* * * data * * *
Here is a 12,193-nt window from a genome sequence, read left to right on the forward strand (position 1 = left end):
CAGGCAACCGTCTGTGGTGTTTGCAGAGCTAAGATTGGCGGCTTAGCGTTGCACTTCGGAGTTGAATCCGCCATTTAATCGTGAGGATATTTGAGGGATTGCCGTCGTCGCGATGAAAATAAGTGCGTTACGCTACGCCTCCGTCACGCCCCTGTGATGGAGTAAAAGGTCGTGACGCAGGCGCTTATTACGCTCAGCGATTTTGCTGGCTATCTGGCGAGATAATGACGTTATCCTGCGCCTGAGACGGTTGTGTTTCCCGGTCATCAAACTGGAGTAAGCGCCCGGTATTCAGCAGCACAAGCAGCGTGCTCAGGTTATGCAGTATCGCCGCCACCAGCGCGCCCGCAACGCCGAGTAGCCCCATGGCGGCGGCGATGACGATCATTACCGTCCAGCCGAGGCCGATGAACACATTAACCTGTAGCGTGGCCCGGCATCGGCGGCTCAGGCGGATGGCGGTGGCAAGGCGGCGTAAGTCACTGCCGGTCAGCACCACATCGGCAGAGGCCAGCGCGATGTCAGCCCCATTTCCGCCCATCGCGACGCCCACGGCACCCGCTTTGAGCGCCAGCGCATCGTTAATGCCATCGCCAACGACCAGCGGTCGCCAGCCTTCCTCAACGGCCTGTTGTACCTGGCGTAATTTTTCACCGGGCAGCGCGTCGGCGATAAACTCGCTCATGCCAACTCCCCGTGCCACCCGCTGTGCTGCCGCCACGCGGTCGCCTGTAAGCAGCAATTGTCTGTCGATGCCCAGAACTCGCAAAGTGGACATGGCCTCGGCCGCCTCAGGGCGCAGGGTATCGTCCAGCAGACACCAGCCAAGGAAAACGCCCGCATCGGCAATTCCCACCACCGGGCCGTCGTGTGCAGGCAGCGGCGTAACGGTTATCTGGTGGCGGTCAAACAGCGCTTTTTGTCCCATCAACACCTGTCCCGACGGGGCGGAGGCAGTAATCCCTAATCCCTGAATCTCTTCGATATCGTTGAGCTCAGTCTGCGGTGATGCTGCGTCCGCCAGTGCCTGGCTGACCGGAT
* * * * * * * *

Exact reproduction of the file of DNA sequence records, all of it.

Here is a 12,193-nt window from a genome sequence, read left to right on the forward strand (position 1 = left end):
CAGGCAACCGTCTGTGGTGTTTGCAGAGCTAAGATTGGCGGCTTAGCGTTGCACTTCGGAGTTGAATCCGCCATTTAATCGTGAGGATATTTGAGGGATTGCCGTCGTCGCGATGAAAATAAGTGCGTTACGCTACGCCTCCGTCACGCCCCTGTGATGGAGTAAAAGGTCGTGACGCAGGCGCTTATTACGCTCAGCGATTTTGCTGGCTATCTGGCGAGATAATGACGTTATCCTGCGCCTGAGACGGTTGTGTTTCCCGGTCATCAAACTGGAGTAAGCGCCCGGTATTCAGCAGCACAAGCAGCGTGCTCAGGTTATGCAGTATCGCCGCCACCAGCGCGCCCGCAACGCCGAGTAGCCCCATGGCGGCGGCGATGACGATCATTACCGTCCAGCCGAGGCCGATGAACACATTAACCTGTAGCGTGGCCCGGCATCGGCGGCTCAGGCGGATGGCGGTGGCAAGGCGGCGTAAGTCACTGCCGGTCAGCACCACATCGGCAGAGGCCAGCGCGATGTCAGCCCCATTTCCGCCCATCGCGACGCCCACGGCACCCGCTTTGAGCGCCAGCGCATCGTTAATGCCATCGCCAACGACCAGCGGTCGCCAGCCTTCCTCAACGGCCTGTTGTACCTGGCGTAATTTTTCACCGGGCAGCGCGTCGGCGATAAACTCGCTCATGCCAACTCCCCGTGCCACCCGCTGTGCTGCCGCCACGCGGTCGCCTGTAAGCAGCAATTGTCTGTCGATGCCCAGAACTCGCAAAGTGGACATGGCCTCGGCCGCCTCAGGGCGCAGGGTATCGTCCAGCAGACACCAGCCAAGGAAAACGCCCGCATCGGCAATTCCCACCACCGGGCCGTCGTGTGCAGGCAGCGGCGTAACGGTTATCTGGTGGCGGTCAAACAGCGCTTTTTGTCCCATCAACACCTGTCCCGACGGGGCGGAGGCAGTAATCCCTAATCCCTGAATCTCTTCGATATCGTTGAGCTCAGTCTGCGGTGATGCTGCGTCCGCCAGTGCCTGGCTGACCGGAT